29. Hjort, J. Fluctuations in the great fisheries of Northern Europe viewed in the light of biological research. Reun. Cons. Int. Explor. Mer. 1914, 20, 1–228. [Google Scholar]
  30. Cushing, D.H. Plankton production and year-class strength in fish populations: An update of the match/mismatch hypothesis. Adv. Mar. Biol. 1990, 26, 249–293. [Google Scholar]
  31. Stenseth, N.C.; Mysterud, A.; Ottersen, G.; Hurrell, J.W.; Chan, K.S.; Lima, M. Ecological effects of climate fluctuations. Science 2002, 297, 1292–1296. [Google Scholar] [CrossRef]
  32. Both, C.; Bouwhuis, S.; Lessells, C.M.; Visser, M.E. Climate change and population declines in a long-distance migratory bird. Nature 2006, 441, 81–83. [Google Scholar] [CrossRef] [PubMed] [Green Version]
  33. Hipfner, J.M. Matches and mismatches: Ocean climate, prey phenology and breeding success in a zooplanktivorous seabird. Mar. Ecol. Prog. Ser. 2008, 368, 295–304. [Google Scholar] [CrossRef]
  34. Nakazawa, T.; Doi, H. A perspective on match/mismatch of phenology in community contexts. Oikos 2012, 121, 489–495. [Google Scholar] [CrossRef]
  35. Kidawa, D.; Jakubas, D.; Wojczulanis-Jakubas, K.; Stempniewicz, L.; Trudnowska, E.; Boehnke, R.; Keslinka-Nawrot, L.; Błachowiak-Samołyk, K. Parental efforts of an Arctic seabird, the little auk Alle alle, under variable foraging conditions. Mar. Biol. Res. 2015, 4, 349–360. [Google Scholar] [CrossRef]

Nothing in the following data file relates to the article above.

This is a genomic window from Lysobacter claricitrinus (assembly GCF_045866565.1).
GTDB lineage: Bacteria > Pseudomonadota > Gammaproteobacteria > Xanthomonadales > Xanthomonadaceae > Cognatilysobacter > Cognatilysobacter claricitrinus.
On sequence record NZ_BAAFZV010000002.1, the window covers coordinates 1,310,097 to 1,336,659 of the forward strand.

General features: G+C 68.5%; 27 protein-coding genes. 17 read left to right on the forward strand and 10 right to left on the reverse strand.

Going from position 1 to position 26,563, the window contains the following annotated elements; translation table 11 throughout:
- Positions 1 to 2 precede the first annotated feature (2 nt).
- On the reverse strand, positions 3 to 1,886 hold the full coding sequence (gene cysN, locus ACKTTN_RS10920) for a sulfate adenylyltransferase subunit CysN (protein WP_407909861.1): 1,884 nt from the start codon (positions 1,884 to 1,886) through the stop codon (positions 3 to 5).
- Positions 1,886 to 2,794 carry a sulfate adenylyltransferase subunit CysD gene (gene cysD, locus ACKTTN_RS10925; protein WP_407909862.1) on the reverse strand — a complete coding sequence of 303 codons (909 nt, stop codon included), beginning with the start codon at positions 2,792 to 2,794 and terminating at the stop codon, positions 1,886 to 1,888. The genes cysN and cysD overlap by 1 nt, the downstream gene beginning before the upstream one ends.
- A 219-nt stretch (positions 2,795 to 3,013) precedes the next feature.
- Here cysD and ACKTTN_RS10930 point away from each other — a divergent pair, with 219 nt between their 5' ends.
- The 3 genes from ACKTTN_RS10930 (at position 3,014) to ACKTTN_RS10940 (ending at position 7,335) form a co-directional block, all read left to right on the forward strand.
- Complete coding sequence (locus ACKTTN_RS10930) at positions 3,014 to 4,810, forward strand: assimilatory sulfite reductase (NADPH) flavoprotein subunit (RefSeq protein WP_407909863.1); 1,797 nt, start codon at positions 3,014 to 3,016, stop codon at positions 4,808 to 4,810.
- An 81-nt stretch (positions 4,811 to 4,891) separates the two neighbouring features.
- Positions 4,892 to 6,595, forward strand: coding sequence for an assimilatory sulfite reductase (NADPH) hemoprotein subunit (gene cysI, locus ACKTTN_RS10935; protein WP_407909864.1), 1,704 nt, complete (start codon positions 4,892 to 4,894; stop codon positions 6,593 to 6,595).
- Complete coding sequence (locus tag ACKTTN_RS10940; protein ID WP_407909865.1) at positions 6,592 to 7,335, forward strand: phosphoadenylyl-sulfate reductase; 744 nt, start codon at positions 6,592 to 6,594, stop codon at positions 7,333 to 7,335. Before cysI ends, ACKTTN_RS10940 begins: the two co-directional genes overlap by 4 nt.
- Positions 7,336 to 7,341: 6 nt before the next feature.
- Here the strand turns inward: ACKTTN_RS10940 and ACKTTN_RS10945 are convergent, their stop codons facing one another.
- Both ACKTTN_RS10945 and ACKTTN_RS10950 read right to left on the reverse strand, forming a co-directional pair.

36. Enstipp, R.; Descamps, S.; Fort, J.; Grémillet, D. Almost like a whale-first evidence of suction feeding in a seabird. J. Exp. Biol. 2018, 221, jeb182170. [Google Scholar] [CrossRef] [PubMed]
  37. Stempniewicz, L.; Darecki, M.; Trudnowska, E.; Błachowiak-Samołyk, K.; Boehnke, R.; Jakubas, D.; Keslinka-Nawrot, L.; Kidawa, D.; Sagan, S.; Wojczulanis-Jakubas, K. Visual prey availability and distribution of foraging little auks (Alle alle) in the shelf waters of West Spitsbergen. Polar Biol. 2013, 36, 949–955. [Google Scholar] [CrossRef]
  38. Mehlum, F.; Gabrielsen, G.W. The diet of high arctic seabirds in coastal and ice-covered, pelagic areas near the Svalbard archipelago. Polar Res. 1993, 11, 1–20. [Google Scholar] [CrossRef]
  39. Wojczulanis, K.; Jakubas, D.; Walkusz, W.; Wenneberg, L. Differences in food delivered to chicks by males and females of little auks (Alle alle) on South Spitsbergen. J. Ornithol. 2006, 147, 543–548. [Google Scholar] [CrossRef]
  40. Jakubas, D.; Wojczulanis-Jakubas, K. Subcolony variation in phenology in breeding parameters in little auk Alle alle. Polar Biol. 2011, 34, 31–39. [Google Scholar] [CrossRef]
  41. Hovinen, J.E.H.; Wojczulanis-Jakubas, K.; Jakubas, D.; Hop, H.; Berge, J.; Kidawa, D.; Karnovsky, N.J.; Steen, H. Fledging success of little auks in the high Arctic: Do provisioning rates and the quality of foraging grounds matter? Polar Biol. 2014, 37, 665–674. [Google Scholar] [CrossRef]
  42. Boehnke, R.; Gluchowska, M.; Wojczulanis-Jakubas, K.; Jakubas, D.; Karnovsky, N.J.; Walkusz, W.; Kwasniewski, S.; Błachowiak-Samołyk, K. Supplementary diet components of little auk chicks in two contrasting regions on the west Spitsbergen coast. Polar Biol. 2015, 38, 261–267. [Google Scholar] [CrossRef] [PubMed]
  43. Boehnke, R.; Balazy, K.; Jakubas, D.; Wojczulanis-Jakubas, K.; Błachowiak-Samołyk, K. Meso-scale variations in little auk chicks diet composition in NW Spitsbergen. Polar Res. 2017, 36, 1409585. [Google Scholar] [CrossRef]
  44. Møller, E.F.; Johansen, K.L.; Agersted, M.D.; Rigét, F.; Clausen, D.S.; Larsen, J.; Lyngs, P.; Middelbo, A.; Mosbech, A. Zooplankton phenology may explain the North Water polynya’s importance as a breeding area for little auks. Mar. Ecol. Prog. Ser. 2018, 605, 207–223. [Google Scholar] [CrossRef]
  45. Keslinka, L.K.; Wojczulanis-Jakubas, K.; Jakubas, D.; Neubauer, G. Determinants of the little auk (Alle alle) breeding colony location and size in W and NW coast of Spitsbergen. PLoS ONE 2019, 14, e0212668. [Google Scholar] [CrossRef] [PubMed]